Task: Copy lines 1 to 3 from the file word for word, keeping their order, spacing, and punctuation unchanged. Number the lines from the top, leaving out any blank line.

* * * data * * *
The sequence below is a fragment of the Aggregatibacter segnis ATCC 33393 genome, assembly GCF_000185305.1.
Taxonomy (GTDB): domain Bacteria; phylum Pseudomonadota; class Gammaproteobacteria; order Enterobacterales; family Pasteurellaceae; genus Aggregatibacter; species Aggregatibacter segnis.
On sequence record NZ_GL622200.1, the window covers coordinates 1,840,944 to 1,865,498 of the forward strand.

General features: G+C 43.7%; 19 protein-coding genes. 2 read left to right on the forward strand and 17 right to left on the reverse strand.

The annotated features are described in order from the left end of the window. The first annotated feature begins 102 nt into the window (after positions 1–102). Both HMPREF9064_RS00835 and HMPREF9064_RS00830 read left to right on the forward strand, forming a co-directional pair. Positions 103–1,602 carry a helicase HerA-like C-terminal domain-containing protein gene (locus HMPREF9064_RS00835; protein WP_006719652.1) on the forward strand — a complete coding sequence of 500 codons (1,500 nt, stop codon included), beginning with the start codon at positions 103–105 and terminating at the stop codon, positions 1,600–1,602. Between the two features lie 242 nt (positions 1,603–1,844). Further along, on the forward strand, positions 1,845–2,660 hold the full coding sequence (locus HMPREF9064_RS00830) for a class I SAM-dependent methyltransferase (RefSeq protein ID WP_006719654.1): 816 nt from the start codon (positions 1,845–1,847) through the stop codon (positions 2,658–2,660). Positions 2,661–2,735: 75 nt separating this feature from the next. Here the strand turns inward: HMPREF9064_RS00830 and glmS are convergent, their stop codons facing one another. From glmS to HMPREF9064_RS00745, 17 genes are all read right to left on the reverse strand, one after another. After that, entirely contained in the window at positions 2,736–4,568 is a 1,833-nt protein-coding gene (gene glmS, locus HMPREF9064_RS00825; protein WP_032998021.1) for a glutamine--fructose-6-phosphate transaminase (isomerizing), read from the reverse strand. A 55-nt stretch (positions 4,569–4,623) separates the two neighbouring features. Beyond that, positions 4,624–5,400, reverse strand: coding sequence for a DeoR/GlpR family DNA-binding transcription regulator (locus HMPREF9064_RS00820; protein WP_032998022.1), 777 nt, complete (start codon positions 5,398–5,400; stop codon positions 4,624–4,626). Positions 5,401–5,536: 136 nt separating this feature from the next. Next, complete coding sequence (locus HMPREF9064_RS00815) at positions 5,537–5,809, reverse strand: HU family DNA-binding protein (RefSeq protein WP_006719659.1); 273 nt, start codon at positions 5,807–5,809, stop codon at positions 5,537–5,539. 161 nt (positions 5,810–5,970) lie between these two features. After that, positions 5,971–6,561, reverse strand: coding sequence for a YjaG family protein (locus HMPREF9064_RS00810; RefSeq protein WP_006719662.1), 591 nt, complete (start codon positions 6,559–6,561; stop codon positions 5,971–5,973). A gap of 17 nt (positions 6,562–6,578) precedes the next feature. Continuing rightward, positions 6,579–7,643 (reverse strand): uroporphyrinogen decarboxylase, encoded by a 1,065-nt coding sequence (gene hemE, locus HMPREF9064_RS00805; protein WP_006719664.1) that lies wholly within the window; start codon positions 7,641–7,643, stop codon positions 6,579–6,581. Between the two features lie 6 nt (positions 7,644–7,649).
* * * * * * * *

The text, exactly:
The sequence below is a fragment of the Aggregatibacter segnis ATCC 33393 genome, assembly GCF_000185305.1.
Taxonomy (GTDB): domain Bacteria; phylum Pseudomonadota; class Gammaproteobacteria; order Enterobacterales; family Pasteurellaceae; genus Aggregatibacter; species Aggregatibacter segnis.
On sequence record NZ_GL622200.1, the window covers coordinates 1,840,944 to 1,865,498 of the forward strand.